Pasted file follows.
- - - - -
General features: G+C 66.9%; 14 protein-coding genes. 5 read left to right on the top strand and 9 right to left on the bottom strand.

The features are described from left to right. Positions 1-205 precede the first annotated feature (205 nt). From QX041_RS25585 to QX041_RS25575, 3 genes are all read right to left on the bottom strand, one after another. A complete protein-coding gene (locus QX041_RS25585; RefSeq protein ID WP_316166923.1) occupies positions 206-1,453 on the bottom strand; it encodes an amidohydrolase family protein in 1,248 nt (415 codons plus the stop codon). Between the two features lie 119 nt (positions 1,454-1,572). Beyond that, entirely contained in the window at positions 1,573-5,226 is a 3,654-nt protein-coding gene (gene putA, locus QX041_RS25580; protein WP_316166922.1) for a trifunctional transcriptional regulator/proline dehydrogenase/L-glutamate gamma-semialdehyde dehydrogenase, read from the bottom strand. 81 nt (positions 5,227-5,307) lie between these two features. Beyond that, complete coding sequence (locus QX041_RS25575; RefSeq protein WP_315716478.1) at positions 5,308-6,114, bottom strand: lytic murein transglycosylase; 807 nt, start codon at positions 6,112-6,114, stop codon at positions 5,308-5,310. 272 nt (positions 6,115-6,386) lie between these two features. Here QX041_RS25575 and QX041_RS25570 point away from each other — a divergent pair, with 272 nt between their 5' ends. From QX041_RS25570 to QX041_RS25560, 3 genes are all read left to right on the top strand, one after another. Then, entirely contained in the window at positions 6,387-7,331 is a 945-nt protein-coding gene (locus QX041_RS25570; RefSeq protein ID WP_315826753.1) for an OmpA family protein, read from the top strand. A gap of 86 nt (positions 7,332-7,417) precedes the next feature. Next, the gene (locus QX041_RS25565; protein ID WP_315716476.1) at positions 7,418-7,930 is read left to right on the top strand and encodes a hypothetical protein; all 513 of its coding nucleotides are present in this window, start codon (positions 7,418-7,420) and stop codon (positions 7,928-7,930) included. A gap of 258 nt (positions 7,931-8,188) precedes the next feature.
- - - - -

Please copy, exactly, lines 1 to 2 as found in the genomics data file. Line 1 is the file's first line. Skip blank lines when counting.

General features: G+C 66.9%; 14 protein-coding genes. 5 read left to right on the top strand and 9 right to left on the bottom strand.

The features are described from left to right. Positions 1-205 precede the first annotated feature (205 nt). From QX041_RS25585 to QX041_RS25575, 3 genes are all read right to left on the bottom strand, one after another. A complete protein-coding gene (locus QX041_RS25585; RefSeq protein ID WP_316166923.1) occupies positions 206-1,453 on the bottom strand; it encodes an amidohydrolase family protein in 1,248 nt (415 codons plus the stop codon). Between the two features lie 119 nt (positions 1,454-1,572). Beyond that, entirely contained in the window at positions 1,573-5,226 is a 3,654-nt protein-coding gene (gene putA, locus QX041_RS25580; protein WP_316166922.1) for a trifunctional transcriptional regulator/proline dehydrogenase/L-glutamate gamma-semialdehyde dehydrogenase, read from the bottom strand. 81 nt (positions 5,227-5,307) lie between these two features. Beyond that, complete coding sequence (locus QX041_RS25575; RefSeq protein WP_315716478.1) at positions 5,308-6,114, bottom strand: lytic murein transglycosylase; 807 nt, start codon at positions 6,112-6,114, stop codon at positions 5,308-5,310. 272 nt (positions 6,115-6,386) lie between these two features. Here QX041_RS25575 and QX041_RS25570 point away from each other — a divergent pair, with 272 nt between their 5' ends. From QX041_RS25570 to QX041_RS25560, 3 genes are all read left to right on the top strand, one after another. Then, entirely contained in the window at positions 6,387-7,331 is a 945-nt protein-coding gene (locus QX041_RS25570; RefSeq protein ID WP_315826753.1) for an OmpA family protein, read from the top strand. A gap of 86 nt (positions 7,332-7,417) precedes the next feature. Next, the gene (locus QX041_RS25565; protein ID WP_315716476.1) at positions 7,418-7,930 is read left to right on the top strand and encodes a hypothetical protein; all 513 of its coding nucleotides are present in this window, start codon (positions 7,418-7,420) and stop codon (positions 7,928-7,930) included. A gap of 258 nt (positions 7,931-8,188) precedes the next feature.